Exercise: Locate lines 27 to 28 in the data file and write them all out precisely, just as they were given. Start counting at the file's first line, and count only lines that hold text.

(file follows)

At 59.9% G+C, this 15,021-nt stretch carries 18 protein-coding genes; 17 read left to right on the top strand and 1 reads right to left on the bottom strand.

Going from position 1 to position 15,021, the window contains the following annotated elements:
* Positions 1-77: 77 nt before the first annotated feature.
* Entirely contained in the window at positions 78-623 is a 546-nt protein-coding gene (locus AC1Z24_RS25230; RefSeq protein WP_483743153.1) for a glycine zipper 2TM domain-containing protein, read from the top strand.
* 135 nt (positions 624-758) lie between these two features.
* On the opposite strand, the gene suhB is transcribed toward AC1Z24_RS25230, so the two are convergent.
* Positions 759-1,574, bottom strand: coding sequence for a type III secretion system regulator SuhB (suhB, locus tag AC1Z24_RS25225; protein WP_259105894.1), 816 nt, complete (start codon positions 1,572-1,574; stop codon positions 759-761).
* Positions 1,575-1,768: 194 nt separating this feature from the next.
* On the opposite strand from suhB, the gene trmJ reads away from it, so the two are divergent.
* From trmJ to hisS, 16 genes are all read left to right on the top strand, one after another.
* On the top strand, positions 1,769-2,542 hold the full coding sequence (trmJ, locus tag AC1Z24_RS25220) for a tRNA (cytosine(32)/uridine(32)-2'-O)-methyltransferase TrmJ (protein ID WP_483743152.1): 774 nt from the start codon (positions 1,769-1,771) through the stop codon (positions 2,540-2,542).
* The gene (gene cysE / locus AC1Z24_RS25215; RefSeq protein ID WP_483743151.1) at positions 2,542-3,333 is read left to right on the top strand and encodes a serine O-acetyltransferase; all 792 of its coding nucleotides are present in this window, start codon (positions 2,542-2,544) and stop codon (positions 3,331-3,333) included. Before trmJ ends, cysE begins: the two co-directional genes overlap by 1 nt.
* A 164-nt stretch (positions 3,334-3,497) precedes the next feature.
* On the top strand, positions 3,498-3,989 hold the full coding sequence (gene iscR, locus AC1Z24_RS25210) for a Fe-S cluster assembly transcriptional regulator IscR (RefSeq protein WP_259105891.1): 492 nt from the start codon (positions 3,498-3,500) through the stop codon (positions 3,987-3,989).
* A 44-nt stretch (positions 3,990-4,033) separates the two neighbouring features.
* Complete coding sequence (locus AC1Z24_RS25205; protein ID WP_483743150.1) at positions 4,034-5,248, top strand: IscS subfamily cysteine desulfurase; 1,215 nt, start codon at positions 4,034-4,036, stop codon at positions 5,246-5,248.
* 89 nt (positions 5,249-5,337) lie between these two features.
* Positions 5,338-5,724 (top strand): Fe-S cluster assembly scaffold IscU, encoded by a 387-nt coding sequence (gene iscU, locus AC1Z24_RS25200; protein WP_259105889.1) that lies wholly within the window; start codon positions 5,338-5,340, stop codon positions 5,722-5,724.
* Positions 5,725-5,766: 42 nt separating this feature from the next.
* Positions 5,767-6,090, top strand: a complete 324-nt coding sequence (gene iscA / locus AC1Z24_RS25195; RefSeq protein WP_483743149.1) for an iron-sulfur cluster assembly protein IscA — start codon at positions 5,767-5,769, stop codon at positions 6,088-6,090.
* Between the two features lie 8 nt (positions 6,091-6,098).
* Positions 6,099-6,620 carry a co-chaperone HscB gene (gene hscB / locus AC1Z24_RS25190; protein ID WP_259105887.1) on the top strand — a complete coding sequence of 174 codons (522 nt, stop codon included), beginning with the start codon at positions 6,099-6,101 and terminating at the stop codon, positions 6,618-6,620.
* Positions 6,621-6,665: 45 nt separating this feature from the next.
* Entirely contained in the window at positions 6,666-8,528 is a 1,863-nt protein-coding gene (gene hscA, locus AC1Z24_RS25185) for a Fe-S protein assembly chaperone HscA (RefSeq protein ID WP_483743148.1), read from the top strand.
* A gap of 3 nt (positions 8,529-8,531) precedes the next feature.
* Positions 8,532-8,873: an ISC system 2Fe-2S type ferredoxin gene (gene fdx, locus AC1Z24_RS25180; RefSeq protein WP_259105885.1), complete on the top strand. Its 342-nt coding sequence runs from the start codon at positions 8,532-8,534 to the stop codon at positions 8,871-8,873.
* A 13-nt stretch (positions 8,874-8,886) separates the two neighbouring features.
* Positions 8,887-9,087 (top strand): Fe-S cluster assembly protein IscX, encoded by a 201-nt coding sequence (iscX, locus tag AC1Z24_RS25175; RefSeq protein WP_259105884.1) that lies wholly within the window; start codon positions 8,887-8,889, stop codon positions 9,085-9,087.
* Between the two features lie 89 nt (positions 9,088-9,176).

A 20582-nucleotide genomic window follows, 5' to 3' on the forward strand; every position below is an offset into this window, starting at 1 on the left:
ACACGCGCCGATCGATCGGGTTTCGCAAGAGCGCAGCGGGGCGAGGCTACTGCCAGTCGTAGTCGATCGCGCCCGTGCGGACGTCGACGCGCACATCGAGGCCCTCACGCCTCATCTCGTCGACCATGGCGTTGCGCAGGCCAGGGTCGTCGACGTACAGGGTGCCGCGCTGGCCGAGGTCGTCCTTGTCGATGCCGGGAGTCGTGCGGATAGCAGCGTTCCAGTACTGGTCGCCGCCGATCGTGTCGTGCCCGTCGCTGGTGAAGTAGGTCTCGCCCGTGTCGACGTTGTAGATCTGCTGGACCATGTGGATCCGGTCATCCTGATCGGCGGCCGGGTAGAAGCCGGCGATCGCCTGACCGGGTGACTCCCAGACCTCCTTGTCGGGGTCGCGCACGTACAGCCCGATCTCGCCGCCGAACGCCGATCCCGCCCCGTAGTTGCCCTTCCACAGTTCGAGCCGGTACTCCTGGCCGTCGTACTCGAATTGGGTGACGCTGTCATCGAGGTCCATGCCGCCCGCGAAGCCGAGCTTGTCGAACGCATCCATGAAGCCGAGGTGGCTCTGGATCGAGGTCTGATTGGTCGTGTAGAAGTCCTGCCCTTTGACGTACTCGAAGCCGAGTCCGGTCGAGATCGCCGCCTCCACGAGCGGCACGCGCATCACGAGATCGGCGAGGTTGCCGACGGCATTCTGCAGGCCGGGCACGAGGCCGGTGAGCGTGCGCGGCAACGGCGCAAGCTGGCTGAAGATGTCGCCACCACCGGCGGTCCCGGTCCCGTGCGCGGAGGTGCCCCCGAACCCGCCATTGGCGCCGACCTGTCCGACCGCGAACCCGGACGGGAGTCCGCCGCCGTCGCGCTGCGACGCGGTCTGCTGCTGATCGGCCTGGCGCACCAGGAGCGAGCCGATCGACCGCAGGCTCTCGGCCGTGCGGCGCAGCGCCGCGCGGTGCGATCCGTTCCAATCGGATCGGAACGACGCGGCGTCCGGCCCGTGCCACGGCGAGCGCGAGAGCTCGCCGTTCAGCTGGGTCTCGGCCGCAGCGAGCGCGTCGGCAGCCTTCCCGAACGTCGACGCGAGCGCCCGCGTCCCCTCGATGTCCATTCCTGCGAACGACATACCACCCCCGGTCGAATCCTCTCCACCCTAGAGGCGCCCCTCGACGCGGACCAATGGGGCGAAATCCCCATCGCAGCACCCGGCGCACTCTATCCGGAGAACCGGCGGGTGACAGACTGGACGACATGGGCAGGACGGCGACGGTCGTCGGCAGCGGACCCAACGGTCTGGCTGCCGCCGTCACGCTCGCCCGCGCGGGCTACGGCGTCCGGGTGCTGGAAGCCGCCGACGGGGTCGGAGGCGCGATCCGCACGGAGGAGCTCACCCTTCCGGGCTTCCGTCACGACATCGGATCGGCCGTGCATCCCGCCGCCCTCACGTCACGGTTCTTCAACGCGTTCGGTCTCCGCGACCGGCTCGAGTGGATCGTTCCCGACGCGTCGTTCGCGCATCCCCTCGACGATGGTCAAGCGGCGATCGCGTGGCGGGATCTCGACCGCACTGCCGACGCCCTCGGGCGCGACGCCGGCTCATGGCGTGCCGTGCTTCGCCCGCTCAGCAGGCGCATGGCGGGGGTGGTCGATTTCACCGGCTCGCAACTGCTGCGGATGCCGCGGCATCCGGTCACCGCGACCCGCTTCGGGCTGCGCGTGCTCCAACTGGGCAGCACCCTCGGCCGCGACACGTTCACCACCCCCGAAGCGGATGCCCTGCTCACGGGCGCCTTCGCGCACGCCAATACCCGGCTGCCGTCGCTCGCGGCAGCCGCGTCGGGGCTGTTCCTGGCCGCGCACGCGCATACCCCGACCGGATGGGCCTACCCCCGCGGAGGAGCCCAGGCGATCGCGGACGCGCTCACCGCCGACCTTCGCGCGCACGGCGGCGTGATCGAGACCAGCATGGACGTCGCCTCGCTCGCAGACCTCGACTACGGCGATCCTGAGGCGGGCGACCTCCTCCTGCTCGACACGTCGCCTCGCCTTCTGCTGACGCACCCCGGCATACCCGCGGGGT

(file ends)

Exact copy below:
* A 13-nt stretch (positions 8,874-8,886) separates the two neighbouring features.
* Positions 8,887-9,087 (top strand): Fe-S cluster assembly protein IscX, encoded by a 201-nt coding sequence (iscX, locus tag AC1Z24_RS25175; RefSeq protein WP_259105884.1) that lies wholly within the window; start codon positions 8,887-8,889, stop codon positions 9,085-9,087.